Verbal conflagration – Erdogan’s Nazis: often heard and more dangerous than ever


Turkish President Recep Tayyip Erdogan has brought the Israeli government and its supporters closer to Nazi Germany. The verbal blow marks the culmination of his staged antipathy toward the Jewish state thus far — and roundaboutly tests the West’s security.

After being left out as a mediator in the current conflict in the Middle East, the Turkish president has since attracted attention with anti-Israel slogans. On Wednesday, he compared the Israeli attacks on the Gaza Strip to the Nazis’ mistreatment of the Jewish population, state news agency Anadolu reported.

‘But what’s the difference with Hitler? They make us miss Hitler. Is what this Netanyahu is doing less than what Hitler did? It is not,” Erdogan said at an event in Ankara.

Erdogan and ‘Hitler’s ghost’
The escalation does not really come as a surprise, as the Bosphorus ruler has had domestic political success with similar equations in the past. But his current derailments have a new quality because of the situation.

Over the years, Erdogan has accused Israel of “keeping Hitler’s spirit alive.” The 69-year-old is considered an outspoken supporter of the terrorist group Hamas. In the past, Turkey not only acted as a harbor for terrorists, but also helped set up a lucrative network of companies, according to research by the New York Times.

A rhetorical conflagration
Erdogan’s actions have been destabilizing his Western partners in NATO for months. In a roundabout way, his escapades could further prolong Sweden’s accession. Just like Vladimir Putin. Turkey and Hungary have still not confirmed the acceptance of the Scandinavians in the defense alliance.

Erdogan is trying to blackmail an arms deal with the US for F16 fighter jets in exchange for his green light. The problem: Lawmakers in Washington DC already had doubts about his integrity before his recent inflammatory speeches against Israel. Tensions with Greece are particularly worrying.

Erdogan is trying to defuse the situation, at least on this front. Greece and Turkey signed a declaration of friendship in early December. It was agreed, among other things, to double the trade volume between the two neighboring countries and NATO members to $10 billion over the next five years.

A disastrous purchase
Turkey’s aging air force is reeling from Ankara’s expulsion from the US-led F-35 program in 2019. The expulsion was in retaliation for Erdogan’s decision to buy a Russian missile defense system from Putin, which NATO considered a threat to operational security.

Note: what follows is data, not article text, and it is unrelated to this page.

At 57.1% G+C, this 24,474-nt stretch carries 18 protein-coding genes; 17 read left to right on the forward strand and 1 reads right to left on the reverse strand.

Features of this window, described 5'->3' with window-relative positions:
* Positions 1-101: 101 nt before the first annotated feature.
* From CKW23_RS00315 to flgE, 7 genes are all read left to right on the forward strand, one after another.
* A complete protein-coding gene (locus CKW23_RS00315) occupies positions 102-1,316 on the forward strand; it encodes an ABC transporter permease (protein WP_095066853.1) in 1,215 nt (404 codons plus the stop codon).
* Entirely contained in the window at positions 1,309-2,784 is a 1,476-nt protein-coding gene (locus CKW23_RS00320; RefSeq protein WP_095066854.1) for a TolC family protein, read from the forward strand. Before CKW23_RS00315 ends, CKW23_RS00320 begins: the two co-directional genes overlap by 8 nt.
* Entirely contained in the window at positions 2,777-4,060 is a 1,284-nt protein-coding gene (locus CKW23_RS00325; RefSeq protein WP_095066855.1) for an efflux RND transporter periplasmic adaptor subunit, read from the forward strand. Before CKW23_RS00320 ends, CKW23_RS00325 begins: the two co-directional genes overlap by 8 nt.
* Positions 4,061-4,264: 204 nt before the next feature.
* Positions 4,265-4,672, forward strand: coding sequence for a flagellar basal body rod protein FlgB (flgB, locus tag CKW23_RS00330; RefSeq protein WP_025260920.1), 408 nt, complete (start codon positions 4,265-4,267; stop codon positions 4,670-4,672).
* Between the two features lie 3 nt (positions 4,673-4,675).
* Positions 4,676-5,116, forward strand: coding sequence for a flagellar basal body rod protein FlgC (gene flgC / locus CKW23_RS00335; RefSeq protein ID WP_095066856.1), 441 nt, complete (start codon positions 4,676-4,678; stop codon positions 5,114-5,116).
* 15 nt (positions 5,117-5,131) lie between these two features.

US President Joe Biden’s administration has repeatedly pledged to continue selling $20 billion worth of F-16s. However, Erdogan’s escapades reduce the options for action. Because the president, who has been labeled a “blackmailer,” cannot afford a Greek-style accommodative course with the rest of Europe on domestic policy.

Solidarity with the people of the Gaza Strip is one of the few agreements that the divided Turkish society can agree on. Erdogan is taking advantage of this fact. His hateful tirades against Israel are also an expression of his own weakness.

Erdogan presents himself as the voice of the oppressed
On Wednesday, the Turkish president called for the West to bow to an Israeli Nazi regime. “What did they do with all that support? They killed more than 20,000 people in Gaza.”

The Gaza conflict is a test in which Western states, institutions, media, the United Nations Security Council and the EU have all failed. “Just as it was in Nazi Germany 80 years ago, today the scientists who have the courage to address the atrocities in Gaza are being oppressed and threatened.”

Turkey is willing to accept academics and scientists who would be persecuted for their views on the Gaza conflict. Israel withdrew its diplomats from the Bosphorus at the end of October. Since then, Jews have been urged to leave Turkey as soon as possible.

When words are followed by terror
Erdogan’s words are not only extremely dangerous for Israel. The rest of the Western world will also feel the consequences. After Vladimir Putin, another influential leader is bringing the West closer to a fictional Nazi regime. It is known how many people believed the Kremlin chief then and now: Ukraine is currently fighting for its survival.

Terror warning systems have been stepped up in Europe. Erdogan is apparently not interested in defusing the situation.

Source: Krone


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